Sunday, July 8, 2018

songs from the choirs of paradox #2

Yesterday I borrowed words from two poets on the periphery - Parker Palmer and Carrie Newcomer - who wrote: To see life steadily and see it whole, we must find ways to hold the paradox of life-in-death and death-in-life. We can’t live lives of meaning and purpose if we succumb to the horrors of “apocalypse now” or fly off into the Aquarian fantasy of a day when “peace will guide the planets and love will steer the stars.”  Let me build on that invitation to join the choir of paradox today with this.

It is not coincidence that called Palmer/Newcomer to draw sustenance from the wisdom of Howard Thurman. Thurman's hard won equanimity was rooted in the spirituality of the African-American church. From slavery to Jim Crow oppression and beyond, this incarnation of the Church has been the institution that shaped the heart, soul, dignity, discipline, community, faith, hope, love, analysis and direct action for social change for so many people of color in the USA. When black Americans were not counted in regional records re: population, marriage, birth, etc. throughout the South, their ancestry was honored with painstaking written accuracy in the church records of the African American church. Small wonder that these two white wisdom keepers turn to Thurman at this moment in time.

When Howard Thurman calls the growing edge “the basis of hope in moments of despair, the incentive to carry on”, he’s not indulging a cheap fantasy. Those words came from a black man born into a culture of white supremacy, only one generation away from his grandmother’s experience as an enslaved human being. He stood in a long lineage of lived testimony to the fact that new life beckons to us even in the midst of horrors. When someone like Thurman encourages people like ourselves — people of privilege, even power — to look to “the growing edge” for hope, we’d do well to listen, rather than giving in to a self-indulgent fatalism or cynicism.

Those of us in the white, middle/working classes who are wrestling with the agony, emptiness and existential and political powerlessness of life within the Trump regime have something vital to learn from our sisters and brothers in the African-American realm. Their way of embracing sorrow and celebration simultaneously - living into a wisdom born of learning how to be in the harsh world of our white supremacist culture without become consumed by that world - offers us a way into the blessings and promise of paradox. Not appropriating or stealing from what is not ours; and certainly not without giving our propers. But rather respectfully and reverently, as novices, listening carefully to the guidance and witness of those far wiser than ourselves.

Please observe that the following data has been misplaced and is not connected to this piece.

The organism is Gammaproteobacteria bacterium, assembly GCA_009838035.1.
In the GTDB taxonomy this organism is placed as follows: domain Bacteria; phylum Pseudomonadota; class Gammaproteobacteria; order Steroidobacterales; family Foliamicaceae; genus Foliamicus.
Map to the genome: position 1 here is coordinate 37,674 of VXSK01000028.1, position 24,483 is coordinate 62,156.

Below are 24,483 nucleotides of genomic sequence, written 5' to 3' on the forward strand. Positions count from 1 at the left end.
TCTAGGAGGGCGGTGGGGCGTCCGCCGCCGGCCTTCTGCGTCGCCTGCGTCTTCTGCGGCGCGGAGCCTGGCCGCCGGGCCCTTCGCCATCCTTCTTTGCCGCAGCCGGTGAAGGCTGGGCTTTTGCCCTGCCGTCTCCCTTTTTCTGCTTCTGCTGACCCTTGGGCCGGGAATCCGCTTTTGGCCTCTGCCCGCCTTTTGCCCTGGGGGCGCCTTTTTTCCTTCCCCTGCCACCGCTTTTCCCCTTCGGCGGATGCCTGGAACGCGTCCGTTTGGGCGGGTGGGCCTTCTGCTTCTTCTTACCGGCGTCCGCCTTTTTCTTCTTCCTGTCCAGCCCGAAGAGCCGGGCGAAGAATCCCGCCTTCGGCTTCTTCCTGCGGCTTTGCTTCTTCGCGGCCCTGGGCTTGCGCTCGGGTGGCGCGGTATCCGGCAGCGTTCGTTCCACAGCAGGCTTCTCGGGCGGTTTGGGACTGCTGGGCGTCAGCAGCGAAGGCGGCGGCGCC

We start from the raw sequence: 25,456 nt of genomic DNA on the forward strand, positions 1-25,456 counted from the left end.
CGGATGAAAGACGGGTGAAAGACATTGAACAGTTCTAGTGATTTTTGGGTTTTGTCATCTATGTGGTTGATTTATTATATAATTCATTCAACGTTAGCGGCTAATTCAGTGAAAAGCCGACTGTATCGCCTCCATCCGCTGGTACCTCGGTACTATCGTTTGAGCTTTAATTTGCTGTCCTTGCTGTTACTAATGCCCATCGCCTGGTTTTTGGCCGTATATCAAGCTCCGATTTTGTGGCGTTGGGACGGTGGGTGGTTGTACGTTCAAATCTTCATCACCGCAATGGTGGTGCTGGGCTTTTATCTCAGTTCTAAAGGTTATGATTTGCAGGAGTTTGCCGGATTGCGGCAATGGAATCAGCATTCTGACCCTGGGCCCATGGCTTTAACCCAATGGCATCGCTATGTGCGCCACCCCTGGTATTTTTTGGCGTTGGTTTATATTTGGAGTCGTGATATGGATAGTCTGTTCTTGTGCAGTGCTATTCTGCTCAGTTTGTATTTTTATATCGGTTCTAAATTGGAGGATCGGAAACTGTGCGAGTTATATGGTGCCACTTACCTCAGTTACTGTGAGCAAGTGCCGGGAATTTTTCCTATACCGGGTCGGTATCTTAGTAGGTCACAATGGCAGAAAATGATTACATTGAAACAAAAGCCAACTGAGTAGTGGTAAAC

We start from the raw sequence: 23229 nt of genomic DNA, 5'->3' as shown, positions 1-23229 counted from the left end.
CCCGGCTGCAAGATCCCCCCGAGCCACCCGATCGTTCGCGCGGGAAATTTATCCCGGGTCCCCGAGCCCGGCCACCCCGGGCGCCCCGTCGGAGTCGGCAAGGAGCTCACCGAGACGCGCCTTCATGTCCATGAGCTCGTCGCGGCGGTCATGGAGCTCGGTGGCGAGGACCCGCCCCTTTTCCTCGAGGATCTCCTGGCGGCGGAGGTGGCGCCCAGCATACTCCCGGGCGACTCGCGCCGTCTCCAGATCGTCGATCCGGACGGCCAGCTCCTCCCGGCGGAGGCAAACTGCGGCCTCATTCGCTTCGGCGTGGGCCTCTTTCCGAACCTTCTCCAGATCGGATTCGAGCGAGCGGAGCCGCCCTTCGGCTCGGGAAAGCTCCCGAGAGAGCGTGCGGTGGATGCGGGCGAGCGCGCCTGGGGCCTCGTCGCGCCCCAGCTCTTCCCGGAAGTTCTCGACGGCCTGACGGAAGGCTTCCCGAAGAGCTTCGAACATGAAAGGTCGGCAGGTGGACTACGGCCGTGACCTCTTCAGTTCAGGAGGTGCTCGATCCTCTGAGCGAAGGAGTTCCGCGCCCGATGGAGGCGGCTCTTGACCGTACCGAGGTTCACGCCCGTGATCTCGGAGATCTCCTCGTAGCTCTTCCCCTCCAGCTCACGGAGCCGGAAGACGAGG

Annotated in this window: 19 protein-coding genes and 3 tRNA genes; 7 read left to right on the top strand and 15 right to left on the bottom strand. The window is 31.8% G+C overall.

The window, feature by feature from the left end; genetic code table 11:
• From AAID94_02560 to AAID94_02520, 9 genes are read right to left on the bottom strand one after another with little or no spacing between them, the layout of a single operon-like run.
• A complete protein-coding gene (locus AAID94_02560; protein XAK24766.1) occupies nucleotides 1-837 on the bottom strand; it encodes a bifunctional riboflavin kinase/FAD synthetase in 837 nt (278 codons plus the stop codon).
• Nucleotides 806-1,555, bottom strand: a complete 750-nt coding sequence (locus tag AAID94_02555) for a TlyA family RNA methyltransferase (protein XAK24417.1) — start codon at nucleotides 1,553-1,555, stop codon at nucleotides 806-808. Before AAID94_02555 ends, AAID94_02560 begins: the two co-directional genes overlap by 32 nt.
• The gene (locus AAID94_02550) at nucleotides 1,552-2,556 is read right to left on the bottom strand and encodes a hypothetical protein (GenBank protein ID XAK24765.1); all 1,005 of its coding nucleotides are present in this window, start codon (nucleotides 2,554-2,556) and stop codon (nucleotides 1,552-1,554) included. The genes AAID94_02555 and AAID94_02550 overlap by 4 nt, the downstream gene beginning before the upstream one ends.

I believe this is white America's season to truly learn from the genius of black America. One of my mentors put it to me like this nearly 40 years ago: as a straight, white male of privilege, you need to shut up more and learn to listen, brother; watch and ponder - then you can experiment with this truth so that it might become real for you, too. Another mentor said: if you want to be an agent of compassion and justice always remember that your credibility is not portable. In each community you must prove you are trustworthy to communities of color by showing up and shutting up. 

It is time to enter the road less traveled for many of us, the way of embodied humility, for it will not only strip away all that gets in the way of love, but it will help us recognize the hopeful surprises of the Lord when they appear. The Rev. Dr. James Washington as well as the Rev. Dr. James Forbes at Union Theological Seminary in NYC used to say to me during my formative years: slow down and listen; there IS a balm in Gilead; but it is of the Lord's making not yours. Dr. 
Dorothee Soelle, another UTS professor and mentor, was more blunt: you have to commit race, class and gender suicide to be a disciple of Christ in our era.

So, if you are white, try this simple exercise: make a list of all the people of color who have touched your life and helped you grow in faith, hope and love. Here is my list that is still growing...

Maya Angelou, MLK, Malcolm X, Sweet Honey in the Rock, Richie Havens, Nina Simone, James Baldwin, Alice Walker, Ralph Ellison, Toni Morrison, Langston Hughes, WEB du Bois, Nikki Giovanni, Mechelle Nedegocello, Bell Hooks, Duke Ellington, John Coltrane, Billie Haliday, Ella Fitzgerald, Aretha Franklyn, Stevie Wonder, BB King, Miles Davis, Jimi Hendrix, Beyonce, Tupak Shakur, Gil Scott-Heron, Thelonious Monk, Marian Anderson, Drake, Childish Gambino, James Cone, Cornell West, James Washington, Mike Daniels, Jim Forbes, Mike White, Eugene Ward, Chambers Brothers, Edwin Hawkins, Ray Charles, Roberta Flack, Odetta, Eddie Harris and Les McCann, Ron Carter, Oscar Peterson, Ray Brown, Hugh Masekela, Angela Davis, Dennis Powell...

... Barack Obama, Little Richard, Michelle Obama, 

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